A Bayesian framework with implementation error to improve the management of the red octopus (Octopus maya) fishery off the Yucatán Peninsula

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J Jurado-Molina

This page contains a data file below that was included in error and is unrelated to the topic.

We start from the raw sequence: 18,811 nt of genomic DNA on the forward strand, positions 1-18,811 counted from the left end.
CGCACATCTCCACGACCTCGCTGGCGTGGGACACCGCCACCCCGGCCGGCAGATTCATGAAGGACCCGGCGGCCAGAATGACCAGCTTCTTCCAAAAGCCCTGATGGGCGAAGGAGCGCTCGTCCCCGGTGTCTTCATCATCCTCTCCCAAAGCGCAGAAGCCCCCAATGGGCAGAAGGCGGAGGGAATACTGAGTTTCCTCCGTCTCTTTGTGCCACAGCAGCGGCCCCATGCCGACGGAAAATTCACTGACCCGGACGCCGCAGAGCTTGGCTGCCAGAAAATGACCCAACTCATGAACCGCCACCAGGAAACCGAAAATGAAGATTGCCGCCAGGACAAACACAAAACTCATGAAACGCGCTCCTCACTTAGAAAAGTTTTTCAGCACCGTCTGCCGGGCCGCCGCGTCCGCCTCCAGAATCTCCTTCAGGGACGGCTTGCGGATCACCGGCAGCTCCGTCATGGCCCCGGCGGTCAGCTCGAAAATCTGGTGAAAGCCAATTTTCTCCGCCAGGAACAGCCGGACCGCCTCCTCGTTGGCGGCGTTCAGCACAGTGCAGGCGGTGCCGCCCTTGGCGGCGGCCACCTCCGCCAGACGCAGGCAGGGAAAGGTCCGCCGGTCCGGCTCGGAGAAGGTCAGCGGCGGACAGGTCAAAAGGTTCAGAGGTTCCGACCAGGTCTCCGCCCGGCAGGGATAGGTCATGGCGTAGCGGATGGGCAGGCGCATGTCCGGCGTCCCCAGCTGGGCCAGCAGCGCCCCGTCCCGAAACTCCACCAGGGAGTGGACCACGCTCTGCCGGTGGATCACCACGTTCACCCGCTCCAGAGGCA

The red octopus (Octopus maya) is an endemic species of the Yucatán Peninsula and its fishery is one of the most important along the Atlantic coast of Mexico. Commercial exploitation started in 1949. Since 2002 an index of abundance has been estimated, and this index was used to perform a stock assessment and decision analysis using the Schaefer model. A Bayesian approach was applied to estimate the model parameters and to project the species population under two management scenarios with a constant harvest rate and a positive implementation error. Results suggest that in 1995 the biomass corresponded to 23% of the population carrying capacity (K) and that the current stock is only 14% of K. The population may be depleted and a rebuilding plan might be necessary. In the decision analysis, when the implementation error was included, the Markov Chain Monte Carlo simulations suggested that the current level of exploitation (50% harvest rate) could produce a decreasing trend with the most probable biomass of 9679 t and an expected catch of 7920 t in 2018, and an expected probability of 0.82 of the population being less than 40% of K. On the contrary, a 30% harvest rate would raise the expected catch in 2018 (12,058 t), also reducing the probability of the population being smaller than 40% of K. The inclusion of the implementation error provides a more realistic scenario and represents a more conservative option; therefore, using this type of auxiliary data within a Bayesian framework is recommended for the decision making process. If adopted by Mexican fisheries managers, the approach used in this study could help improve the management of this resource and keep exploitation at sustainable levels. 

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